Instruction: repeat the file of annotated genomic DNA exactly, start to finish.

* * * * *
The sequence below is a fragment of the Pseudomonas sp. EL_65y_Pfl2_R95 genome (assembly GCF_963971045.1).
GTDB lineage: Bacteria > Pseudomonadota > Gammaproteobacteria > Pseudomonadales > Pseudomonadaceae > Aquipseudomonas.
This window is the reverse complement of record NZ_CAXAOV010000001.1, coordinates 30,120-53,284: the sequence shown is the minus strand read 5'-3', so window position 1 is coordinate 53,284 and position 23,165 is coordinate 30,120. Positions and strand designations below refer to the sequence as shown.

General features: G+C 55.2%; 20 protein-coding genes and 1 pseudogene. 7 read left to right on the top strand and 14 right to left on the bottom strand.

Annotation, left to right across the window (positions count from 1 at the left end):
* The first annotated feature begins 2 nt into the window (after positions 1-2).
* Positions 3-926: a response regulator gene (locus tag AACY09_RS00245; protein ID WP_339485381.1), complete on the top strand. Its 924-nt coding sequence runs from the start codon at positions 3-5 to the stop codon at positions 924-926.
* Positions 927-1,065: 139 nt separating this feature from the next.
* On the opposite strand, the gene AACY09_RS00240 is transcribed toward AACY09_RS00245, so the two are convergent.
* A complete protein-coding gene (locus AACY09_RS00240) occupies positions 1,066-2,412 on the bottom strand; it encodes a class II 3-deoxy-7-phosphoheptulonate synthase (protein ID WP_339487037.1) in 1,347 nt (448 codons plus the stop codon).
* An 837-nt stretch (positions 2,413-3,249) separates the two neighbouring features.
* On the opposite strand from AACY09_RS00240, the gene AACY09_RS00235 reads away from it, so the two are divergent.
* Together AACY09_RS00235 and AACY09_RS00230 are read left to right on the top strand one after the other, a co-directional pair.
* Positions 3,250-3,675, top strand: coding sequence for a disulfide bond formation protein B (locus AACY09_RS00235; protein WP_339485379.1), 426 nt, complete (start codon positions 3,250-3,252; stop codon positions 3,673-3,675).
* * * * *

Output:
The sequence below is a fragment of the Pseudomonas sp. EL_65y_Pfl2_R95 genome (assembly GCF_963971045.1).
GTDB lineage: Bacteria > Pseudomonadota > Gammaproteobacteria > Pseudomonadales > Pseudomonadaceae > Aquipseudomonas.
This window is the reverse complement of record NZ_CAXAOV010000001.1, coordinates 30,120-53,284: the sequence shown is the minus strand read 5'-3', so window position 1 is coordinate 53,284 and position 23,165 is coordinate 30,120. Positions and strand designations below refer to the sequence as shown.

General features: G+C 55.2%; 20 protein-coding genes and 1 pseudogene. 7 read left to right on the top strand and 14 right to left on the bottom strand.

Annotation, left to right across the window (positions count from 1 at the left end):
* The first annotated feature begins 2 nt into the window (after positions 1-2).
* Positions 3-926: a response regulator gene (locus tag AACY09_RS00245; protein ID WP_339485381.1), complete on the top strand. Its 924-nt coding sequence runs from the start codon at positions 3-5 to the stop codon at positions 924-926.
* Positions 927-1,065: 139 nt separating this feature from the next.
* On the opposite strand, the gene AACY09_RS00240 is transcribed toward AACY09_RS00245, so the two are convergent.
* A complete protein-coding gene (locus AACY09_RS00240) occupies positions 1,066-2,412 on the bottom strand; it encodes a class II 3-deoxy-7-phosphoheptulonate synthase (protein ID WP_339487037.1) in 1,347 nt (448 codons plus the stop codon).
* An 837-nt stretch (positions 2,413-3,249) separates the two neighbouring features.
* On the opposite strand from AACY09_RS00240, the gene AACY09_RS00235 reads away from it, so the two are divergent.
* Together AACY09_RS00235 and AACY09_RS00230 are read left to right on the top strand one after the other, a co-directional pair.
* Positions 3,250-3,675, top strand: coding sequence for a disulfide bond formation protein B (locus AACY09_RS00235; protein WP_339485379.1), 426 nt, complete (start codon positions 3,250-3,252; stop codon positions 3,673-3,675).